Iron oxide contrast highlights vulnerable plaque

March 2, 2006

Iron oxide contrast agents could one day help identify vulnerable plaque in atherosclerosis patients, leading to therapies that could prevent heart attacks and strokes, according to a presenter at the ECR.

Iron oxide contrast agents could one day help identify vulnerable plaque in atherosclerosis patients, leading to therapies that could prevent heart attacks and strokes, according to a presenter at the ECR.

Dr. Jonathan H. Gillard, Honorary Consultant Neuroradiologist at Cambridge University Hospitals in the U.K., described research using MR imaging and iron oxide particles to identify macrophages that make the vulnerable plaque that can thrombose carotid and coronary arteries.

The concept is far from being a standard of care, Gilliard told ECR Radio. But on an experimental basis, the hospital has found that the techniques can be used to target drug treatments and to monitor therapy.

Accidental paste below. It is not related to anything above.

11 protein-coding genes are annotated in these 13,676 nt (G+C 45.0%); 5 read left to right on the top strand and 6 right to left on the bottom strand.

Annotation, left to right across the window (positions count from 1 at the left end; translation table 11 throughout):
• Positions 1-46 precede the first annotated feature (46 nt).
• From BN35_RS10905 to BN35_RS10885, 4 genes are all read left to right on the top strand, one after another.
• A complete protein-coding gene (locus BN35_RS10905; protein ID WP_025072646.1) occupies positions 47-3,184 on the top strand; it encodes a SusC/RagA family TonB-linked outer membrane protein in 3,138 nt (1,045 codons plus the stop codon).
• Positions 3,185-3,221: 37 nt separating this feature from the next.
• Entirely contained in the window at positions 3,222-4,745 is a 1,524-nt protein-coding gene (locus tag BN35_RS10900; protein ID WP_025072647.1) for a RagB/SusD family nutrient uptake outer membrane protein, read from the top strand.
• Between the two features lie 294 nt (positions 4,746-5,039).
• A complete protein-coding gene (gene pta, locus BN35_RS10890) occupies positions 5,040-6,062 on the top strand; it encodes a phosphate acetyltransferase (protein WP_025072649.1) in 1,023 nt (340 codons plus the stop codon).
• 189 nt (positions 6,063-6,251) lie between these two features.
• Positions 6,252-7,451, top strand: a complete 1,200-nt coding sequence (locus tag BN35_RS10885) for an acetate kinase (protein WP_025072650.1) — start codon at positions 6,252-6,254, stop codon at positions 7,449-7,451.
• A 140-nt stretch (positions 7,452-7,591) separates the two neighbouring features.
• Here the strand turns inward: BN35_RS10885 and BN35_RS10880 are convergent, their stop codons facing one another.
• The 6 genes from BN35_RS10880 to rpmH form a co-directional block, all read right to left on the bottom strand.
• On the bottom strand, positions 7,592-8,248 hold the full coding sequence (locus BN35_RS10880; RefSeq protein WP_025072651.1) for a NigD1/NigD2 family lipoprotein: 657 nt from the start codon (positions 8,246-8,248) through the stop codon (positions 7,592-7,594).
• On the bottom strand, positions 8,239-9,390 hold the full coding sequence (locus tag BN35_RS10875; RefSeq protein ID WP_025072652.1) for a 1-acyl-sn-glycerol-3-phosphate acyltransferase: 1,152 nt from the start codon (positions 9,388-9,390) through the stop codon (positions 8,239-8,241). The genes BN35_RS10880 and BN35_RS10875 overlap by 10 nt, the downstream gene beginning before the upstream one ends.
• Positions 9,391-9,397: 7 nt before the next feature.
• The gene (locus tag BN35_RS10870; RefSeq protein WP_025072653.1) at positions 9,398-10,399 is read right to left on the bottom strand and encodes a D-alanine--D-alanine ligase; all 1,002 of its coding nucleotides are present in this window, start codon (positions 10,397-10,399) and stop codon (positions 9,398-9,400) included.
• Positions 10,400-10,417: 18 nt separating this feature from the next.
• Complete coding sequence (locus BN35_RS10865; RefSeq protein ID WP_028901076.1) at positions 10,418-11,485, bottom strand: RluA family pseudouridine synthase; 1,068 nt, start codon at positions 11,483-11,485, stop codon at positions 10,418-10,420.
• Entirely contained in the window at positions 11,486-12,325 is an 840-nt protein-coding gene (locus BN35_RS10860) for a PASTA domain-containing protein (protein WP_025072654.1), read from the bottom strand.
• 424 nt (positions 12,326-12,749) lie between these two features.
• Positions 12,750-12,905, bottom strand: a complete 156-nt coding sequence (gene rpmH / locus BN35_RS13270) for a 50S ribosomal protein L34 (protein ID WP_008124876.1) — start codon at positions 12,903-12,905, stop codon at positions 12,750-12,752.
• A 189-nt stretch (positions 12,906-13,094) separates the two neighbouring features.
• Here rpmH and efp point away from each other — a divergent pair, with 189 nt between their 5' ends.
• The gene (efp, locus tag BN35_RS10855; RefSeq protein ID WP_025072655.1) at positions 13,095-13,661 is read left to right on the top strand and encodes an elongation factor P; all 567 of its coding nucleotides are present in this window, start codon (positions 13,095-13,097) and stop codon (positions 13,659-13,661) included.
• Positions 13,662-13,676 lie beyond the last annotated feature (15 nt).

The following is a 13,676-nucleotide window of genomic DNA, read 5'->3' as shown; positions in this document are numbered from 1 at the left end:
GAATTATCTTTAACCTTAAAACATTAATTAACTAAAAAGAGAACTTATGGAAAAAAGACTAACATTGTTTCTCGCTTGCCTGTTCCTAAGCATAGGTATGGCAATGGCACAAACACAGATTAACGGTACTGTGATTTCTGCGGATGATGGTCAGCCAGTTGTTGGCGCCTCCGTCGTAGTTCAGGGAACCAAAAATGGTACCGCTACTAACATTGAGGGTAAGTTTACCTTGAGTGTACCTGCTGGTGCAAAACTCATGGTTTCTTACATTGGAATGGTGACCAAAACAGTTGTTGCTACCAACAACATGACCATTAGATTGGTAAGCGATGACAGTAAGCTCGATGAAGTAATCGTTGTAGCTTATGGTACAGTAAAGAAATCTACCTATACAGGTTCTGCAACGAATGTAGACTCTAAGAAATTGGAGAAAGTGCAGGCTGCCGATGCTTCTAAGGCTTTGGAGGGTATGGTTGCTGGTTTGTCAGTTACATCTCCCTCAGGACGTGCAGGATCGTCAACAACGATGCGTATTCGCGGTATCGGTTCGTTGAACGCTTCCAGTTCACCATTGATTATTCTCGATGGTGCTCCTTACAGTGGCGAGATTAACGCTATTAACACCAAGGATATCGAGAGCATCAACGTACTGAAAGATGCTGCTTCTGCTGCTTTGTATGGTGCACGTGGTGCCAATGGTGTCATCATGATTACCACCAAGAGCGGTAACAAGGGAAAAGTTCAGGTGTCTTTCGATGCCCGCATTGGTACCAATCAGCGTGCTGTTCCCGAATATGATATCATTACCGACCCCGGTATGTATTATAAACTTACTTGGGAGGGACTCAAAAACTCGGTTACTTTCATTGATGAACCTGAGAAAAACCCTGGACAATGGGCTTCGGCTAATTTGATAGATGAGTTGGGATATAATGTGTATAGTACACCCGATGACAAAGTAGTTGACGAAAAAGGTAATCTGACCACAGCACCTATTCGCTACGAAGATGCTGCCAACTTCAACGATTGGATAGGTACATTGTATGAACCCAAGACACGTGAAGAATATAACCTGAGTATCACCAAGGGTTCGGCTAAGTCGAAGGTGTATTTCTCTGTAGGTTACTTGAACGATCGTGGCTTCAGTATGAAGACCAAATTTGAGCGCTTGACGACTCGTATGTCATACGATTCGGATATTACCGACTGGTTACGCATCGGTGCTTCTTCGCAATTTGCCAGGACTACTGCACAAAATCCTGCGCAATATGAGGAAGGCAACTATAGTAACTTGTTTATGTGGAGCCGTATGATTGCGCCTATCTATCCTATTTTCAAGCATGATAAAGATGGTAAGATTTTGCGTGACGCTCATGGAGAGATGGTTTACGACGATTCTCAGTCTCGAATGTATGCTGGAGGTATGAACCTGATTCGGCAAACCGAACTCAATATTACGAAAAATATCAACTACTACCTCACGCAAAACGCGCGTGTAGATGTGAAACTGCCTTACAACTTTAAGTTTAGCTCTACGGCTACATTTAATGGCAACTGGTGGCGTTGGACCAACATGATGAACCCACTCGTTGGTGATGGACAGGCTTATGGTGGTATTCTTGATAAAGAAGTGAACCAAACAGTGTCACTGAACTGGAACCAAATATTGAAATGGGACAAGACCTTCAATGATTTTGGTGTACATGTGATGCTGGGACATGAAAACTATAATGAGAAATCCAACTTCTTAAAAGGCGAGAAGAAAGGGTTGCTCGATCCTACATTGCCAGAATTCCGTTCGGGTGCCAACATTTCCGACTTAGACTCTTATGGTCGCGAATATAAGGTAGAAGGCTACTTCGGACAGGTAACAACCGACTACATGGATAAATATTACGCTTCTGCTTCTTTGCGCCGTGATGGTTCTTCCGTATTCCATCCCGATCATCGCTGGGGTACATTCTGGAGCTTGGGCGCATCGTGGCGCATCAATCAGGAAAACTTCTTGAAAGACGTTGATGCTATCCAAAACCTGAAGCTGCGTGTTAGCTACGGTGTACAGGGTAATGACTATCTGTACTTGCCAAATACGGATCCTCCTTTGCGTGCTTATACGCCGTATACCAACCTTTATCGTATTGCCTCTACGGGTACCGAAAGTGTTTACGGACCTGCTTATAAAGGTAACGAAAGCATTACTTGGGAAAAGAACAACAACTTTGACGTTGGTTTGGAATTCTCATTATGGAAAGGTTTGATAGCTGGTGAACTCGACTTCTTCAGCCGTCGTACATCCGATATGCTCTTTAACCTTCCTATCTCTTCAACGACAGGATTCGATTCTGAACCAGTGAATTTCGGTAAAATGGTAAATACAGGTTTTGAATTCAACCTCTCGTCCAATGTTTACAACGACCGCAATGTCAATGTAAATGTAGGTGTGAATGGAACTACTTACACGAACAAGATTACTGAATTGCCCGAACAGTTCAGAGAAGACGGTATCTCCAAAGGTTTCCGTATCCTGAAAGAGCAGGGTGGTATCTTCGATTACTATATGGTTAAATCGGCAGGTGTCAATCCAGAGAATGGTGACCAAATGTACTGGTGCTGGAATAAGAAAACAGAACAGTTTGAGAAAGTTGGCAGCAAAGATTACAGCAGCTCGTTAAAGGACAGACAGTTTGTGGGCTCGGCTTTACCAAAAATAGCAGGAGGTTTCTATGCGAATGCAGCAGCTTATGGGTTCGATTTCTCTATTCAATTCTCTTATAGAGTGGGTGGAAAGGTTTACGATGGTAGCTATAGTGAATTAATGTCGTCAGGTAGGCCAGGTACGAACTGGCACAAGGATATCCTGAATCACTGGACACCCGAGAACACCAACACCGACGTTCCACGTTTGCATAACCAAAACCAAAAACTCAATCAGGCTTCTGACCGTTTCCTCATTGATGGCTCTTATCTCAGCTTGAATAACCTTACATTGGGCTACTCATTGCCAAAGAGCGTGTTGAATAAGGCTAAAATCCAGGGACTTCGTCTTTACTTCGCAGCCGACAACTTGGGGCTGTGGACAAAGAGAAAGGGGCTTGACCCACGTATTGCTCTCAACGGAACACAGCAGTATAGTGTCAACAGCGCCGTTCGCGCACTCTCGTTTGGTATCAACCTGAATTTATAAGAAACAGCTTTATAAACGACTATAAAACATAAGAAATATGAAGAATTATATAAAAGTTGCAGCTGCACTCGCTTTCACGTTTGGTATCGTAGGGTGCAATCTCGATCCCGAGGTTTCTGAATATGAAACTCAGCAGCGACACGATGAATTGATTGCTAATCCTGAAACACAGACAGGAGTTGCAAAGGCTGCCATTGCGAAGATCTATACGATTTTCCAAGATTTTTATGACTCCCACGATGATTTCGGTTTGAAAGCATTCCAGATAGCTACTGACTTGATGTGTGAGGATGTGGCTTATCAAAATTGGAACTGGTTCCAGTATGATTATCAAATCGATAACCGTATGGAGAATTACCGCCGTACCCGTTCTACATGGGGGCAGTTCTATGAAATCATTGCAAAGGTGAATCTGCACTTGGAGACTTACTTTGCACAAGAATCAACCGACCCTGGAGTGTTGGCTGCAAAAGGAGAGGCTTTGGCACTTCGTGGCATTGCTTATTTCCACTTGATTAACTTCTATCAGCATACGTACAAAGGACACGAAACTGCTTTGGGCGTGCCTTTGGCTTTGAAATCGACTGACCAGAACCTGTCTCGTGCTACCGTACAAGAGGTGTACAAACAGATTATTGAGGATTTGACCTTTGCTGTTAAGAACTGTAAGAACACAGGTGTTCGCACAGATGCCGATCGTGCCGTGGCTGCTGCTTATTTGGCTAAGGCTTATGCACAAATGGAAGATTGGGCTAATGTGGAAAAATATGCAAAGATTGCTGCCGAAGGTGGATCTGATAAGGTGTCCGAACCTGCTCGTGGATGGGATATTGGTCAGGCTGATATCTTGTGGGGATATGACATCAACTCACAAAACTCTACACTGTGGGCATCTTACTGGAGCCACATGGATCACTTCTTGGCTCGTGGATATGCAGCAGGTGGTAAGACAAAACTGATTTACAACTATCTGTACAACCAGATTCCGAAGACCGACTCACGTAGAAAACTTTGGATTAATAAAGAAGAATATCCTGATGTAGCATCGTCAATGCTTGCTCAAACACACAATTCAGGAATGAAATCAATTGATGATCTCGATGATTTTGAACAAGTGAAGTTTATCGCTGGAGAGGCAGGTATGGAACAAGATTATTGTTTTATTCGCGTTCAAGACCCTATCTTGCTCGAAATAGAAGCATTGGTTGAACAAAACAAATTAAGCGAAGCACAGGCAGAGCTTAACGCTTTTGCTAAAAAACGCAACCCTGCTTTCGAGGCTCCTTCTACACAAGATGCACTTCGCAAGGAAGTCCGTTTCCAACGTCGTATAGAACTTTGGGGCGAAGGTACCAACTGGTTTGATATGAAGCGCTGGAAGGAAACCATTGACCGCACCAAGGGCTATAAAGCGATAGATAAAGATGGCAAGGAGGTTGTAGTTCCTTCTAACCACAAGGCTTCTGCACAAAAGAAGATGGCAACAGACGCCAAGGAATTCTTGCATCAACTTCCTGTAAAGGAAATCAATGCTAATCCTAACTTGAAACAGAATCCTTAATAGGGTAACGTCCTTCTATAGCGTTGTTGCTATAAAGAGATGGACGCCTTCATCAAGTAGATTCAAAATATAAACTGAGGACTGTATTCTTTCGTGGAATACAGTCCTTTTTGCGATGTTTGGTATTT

Further developments may allow them to be used in a screening setting, he said.

Gilliard traced the development of vascular therapy over the past 15 years, when most analysis was done with angiography and therapy was based on observed obstructions of the lumen. More recent findings that fibrous plaques that may not obstruct the lumen can rupture and thrombose the carotid or coronary arteries have led to additional research on imaging of the vulnerable plaque.

One line of inquiry has involved the use of injected compounds based on ultrasmall iron oxide particles. Research has found that these particles can merge with the macrophages that are contained within the vulnerable plaque and show up as black voids on MR scans, Gilliard said.

"Macrophages take up the injected iron particles and accumulate within the plaque," Gilliard said. "If you lose MRI signals, that shows there are macrophages present. If you have macrophages, you have a much higher risk of plaque."

Using the strategy, the researchers found that individuals who have a blockage on one side of the neck but are otherwise asymptomatic are at high risk for having a blockage on the other side as well.

Iron oxide compounds may have value in imaging other types of inflammation, including multiple sclerosis, some of the dementias, and rheumatoid disease, Gilliard said.

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